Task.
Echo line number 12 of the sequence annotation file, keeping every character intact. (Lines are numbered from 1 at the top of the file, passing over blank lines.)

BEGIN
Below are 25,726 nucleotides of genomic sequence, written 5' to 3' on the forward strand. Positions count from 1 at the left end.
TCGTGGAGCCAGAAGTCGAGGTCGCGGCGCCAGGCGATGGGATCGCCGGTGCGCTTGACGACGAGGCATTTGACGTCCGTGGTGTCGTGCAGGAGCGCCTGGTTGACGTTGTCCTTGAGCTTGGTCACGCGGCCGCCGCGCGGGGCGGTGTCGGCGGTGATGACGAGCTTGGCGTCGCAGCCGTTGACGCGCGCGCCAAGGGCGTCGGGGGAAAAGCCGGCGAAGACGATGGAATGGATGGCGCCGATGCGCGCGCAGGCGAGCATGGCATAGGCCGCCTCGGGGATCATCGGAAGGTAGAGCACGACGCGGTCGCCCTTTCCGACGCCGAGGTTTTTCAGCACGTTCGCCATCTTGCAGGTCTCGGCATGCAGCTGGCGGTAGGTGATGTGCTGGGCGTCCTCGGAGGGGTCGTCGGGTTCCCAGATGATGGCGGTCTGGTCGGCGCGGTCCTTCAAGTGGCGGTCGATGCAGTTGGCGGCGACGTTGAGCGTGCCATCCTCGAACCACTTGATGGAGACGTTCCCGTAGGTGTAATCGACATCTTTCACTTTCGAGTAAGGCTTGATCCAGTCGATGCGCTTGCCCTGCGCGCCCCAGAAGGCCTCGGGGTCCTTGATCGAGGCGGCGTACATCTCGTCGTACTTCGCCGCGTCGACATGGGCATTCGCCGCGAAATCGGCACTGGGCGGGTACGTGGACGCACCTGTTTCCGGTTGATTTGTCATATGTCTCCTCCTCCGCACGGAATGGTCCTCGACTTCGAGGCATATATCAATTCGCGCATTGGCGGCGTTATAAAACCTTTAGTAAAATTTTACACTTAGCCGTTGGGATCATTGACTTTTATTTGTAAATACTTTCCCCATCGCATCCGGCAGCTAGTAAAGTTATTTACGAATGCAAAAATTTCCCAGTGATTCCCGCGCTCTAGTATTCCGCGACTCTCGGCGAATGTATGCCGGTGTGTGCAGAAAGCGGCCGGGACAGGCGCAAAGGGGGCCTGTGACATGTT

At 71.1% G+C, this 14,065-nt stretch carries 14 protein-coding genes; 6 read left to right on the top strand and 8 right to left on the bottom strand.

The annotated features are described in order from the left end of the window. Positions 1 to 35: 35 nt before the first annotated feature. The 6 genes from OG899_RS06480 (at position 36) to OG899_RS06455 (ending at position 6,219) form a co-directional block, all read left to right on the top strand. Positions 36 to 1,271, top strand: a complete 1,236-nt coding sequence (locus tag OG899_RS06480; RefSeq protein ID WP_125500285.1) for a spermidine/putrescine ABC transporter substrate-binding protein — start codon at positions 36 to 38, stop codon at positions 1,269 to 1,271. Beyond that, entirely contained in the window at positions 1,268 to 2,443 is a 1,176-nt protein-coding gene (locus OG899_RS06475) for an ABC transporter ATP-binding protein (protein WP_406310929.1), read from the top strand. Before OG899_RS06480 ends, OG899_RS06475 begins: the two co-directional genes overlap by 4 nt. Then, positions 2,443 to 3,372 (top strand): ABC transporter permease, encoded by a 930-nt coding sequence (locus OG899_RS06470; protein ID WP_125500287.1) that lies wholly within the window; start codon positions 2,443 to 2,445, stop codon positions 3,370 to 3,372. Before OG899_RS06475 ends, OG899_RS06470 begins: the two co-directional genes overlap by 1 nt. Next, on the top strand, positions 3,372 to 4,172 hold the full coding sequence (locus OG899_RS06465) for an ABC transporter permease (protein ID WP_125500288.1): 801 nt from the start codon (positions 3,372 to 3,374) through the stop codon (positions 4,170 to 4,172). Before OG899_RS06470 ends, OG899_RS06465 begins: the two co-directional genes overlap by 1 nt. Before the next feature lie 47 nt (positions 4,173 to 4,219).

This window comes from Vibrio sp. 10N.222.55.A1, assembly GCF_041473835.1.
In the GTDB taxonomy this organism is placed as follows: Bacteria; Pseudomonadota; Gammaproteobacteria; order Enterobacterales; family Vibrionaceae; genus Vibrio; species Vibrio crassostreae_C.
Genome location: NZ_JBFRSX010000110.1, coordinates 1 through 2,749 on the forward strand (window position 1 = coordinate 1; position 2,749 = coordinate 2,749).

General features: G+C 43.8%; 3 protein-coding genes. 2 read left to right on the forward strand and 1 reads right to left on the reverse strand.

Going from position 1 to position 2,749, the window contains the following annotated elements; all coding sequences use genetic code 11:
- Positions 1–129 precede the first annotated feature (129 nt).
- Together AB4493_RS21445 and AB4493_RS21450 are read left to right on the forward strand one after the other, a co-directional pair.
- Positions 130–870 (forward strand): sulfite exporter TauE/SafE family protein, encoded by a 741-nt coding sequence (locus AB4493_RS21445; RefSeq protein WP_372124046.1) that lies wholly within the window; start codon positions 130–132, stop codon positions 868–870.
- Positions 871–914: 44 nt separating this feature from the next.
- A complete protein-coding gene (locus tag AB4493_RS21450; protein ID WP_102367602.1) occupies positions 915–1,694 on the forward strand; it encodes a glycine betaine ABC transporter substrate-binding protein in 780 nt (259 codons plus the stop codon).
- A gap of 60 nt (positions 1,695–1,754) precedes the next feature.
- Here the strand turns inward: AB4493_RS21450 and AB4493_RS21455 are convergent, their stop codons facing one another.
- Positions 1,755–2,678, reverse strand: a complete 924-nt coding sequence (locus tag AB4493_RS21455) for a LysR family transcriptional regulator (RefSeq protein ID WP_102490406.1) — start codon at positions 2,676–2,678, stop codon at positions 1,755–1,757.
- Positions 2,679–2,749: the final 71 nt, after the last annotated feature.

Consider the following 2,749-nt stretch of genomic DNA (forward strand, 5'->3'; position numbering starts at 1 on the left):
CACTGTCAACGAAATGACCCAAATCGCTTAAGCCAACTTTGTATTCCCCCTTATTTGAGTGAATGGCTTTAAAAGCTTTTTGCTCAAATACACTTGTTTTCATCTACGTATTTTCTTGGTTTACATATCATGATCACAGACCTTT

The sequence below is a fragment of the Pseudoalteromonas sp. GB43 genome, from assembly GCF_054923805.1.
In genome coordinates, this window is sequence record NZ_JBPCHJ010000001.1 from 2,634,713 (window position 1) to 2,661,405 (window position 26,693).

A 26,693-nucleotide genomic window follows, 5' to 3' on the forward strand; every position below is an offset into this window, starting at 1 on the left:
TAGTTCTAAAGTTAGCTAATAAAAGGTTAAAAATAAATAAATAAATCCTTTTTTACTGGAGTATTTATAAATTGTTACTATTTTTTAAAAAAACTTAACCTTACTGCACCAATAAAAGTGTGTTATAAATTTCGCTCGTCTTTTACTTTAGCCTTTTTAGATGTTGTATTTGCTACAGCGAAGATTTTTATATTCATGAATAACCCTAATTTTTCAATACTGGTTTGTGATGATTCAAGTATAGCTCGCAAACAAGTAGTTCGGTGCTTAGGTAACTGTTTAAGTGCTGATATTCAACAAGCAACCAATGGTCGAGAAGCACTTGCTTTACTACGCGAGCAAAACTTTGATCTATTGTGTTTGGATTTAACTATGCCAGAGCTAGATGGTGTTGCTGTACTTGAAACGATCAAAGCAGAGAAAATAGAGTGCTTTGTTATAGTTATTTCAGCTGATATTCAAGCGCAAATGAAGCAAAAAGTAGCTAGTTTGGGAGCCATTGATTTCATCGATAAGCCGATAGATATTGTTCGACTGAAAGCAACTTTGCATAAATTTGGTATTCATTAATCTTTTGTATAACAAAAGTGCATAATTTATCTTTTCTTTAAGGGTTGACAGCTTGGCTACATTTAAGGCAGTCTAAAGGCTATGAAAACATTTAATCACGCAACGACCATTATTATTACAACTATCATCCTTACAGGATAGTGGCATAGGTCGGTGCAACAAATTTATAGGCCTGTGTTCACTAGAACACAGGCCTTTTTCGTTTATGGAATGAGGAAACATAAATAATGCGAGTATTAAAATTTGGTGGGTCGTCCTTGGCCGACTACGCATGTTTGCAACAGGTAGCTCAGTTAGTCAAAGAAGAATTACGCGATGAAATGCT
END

- Positions 130–870 (forward strand): sulfite exporter TauE/SafE family protein, encoded by a 741-nt coding sequence (locus AB4493_RS21445; RefSeq protein WP_372124046.1) that lies wholly within the window; start codon positions 130–132, stop codon positions 868–870.